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Cancer Compounds in Desert Plants
By moniquegarcia on Thu, 07/11/2013 - 1:31pm
Competitive Agricultural Systems in a Global Economy
Scientists at the Office of Arid Lands Studies' Southwestern Center for Natural Products Research and Commercialization (SCNPRC) in the University of Arizona's College of Agriculture and Life Sciences are working with other universities, with pharmaceutical companies and with other commercial entities to develop new biological and industrial products. The ultimate goal of this collaborative research program is to locate specialty chemicals in indigenous desert plants that can be grown as industrial cash crop and microorganisms that can be used to produce pharmaceuticals. Substances active against cancer are in particular demand.
Description of Action:
The SCNPRC team selects plants, evaluates them chemically, tests products, performs biological assays, and determines how to grow and process plants on a commercial scale. In plants, active compounds may be located in the roots, shoots, leaves, flowers or seeds, and in microorganisms these may be intracellular or extracellular. In the case of pharmaceutically active ingredients, those showing particular promise will progress into preclinical, then clinical testing for efficacy. In 1999, after examining several thousand desert plant species over the past seven years, a natural products scientist and his team found two substances so promising for pharmaceutical use that the original patents were formally revised and submitted as full patents for both U.S. and international coverage. One has topical activity against skin cancer and is now demonstrating other potential pharmaceutical uses. This collaborative group is now studying the impact of the other compound on the current testing model for new anti-cancer drugs. They are also pursuing other plant- and microorganism-derived leads, including several more that are in the pipeline for in vivo testing.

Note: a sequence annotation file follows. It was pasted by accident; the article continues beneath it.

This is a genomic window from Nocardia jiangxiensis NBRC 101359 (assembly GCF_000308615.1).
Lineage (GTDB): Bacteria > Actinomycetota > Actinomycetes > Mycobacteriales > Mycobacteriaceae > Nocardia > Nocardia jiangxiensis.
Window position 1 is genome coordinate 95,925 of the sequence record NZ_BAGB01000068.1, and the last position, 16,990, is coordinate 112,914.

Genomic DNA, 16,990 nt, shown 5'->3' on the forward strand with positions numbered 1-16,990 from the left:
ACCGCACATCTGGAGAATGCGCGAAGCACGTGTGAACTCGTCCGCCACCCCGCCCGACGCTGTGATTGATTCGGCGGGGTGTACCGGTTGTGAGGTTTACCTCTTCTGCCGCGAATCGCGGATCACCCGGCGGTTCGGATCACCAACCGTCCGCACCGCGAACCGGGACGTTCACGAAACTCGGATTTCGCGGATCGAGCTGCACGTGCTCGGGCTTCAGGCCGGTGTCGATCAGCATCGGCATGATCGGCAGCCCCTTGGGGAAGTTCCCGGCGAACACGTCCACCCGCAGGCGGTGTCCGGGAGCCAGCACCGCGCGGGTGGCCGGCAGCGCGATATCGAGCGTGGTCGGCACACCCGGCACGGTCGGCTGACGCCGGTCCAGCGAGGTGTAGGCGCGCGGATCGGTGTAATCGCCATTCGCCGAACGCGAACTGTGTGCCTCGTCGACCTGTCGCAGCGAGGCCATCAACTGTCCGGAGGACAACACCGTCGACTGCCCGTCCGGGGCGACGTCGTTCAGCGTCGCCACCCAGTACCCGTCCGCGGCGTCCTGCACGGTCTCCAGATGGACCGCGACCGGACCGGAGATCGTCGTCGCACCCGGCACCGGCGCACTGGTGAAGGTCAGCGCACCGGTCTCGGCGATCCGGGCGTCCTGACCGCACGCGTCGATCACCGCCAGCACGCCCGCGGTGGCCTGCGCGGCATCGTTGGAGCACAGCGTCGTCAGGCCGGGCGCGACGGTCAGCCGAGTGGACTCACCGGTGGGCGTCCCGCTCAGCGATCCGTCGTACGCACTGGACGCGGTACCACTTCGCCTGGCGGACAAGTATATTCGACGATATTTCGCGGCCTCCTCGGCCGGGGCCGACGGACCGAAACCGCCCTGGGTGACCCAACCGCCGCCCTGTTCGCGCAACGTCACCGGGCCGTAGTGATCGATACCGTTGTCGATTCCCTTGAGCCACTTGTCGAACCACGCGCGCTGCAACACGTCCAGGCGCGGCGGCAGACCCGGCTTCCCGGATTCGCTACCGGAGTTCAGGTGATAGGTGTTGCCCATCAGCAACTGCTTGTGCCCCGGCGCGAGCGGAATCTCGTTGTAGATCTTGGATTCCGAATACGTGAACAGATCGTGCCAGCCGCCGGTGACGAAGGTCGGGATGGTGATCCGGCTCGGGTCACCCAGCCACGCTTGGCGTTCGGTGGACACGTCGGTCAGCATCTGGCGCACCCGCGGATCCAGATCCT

The material that has been pursued the most extensively resulted in a new patent filed in May 1999 and an international patent filed in October 1999. This research has been pursued as a collaborative and multi-institutional project that ultimately could have a significant impact on the treatment and prevention of topical tumors, as well as other biological uses. Two compounds isolated from Sonoran desert microorganisms are currently undergoing animal studies. This is part of an ongoing effort to find unique applications from desert plants with development at the same time to allow for conservation and maintenance of the delicate desert ecosystem.
Arizona Agricultural Experiment Station–Natural Products Center; Arizona Disease Control Research Commission; Public Health Funding from NIH and NCI; Department of Defense Prostate Cancer Program; American Institute for Cancer Research
The University of Arizona
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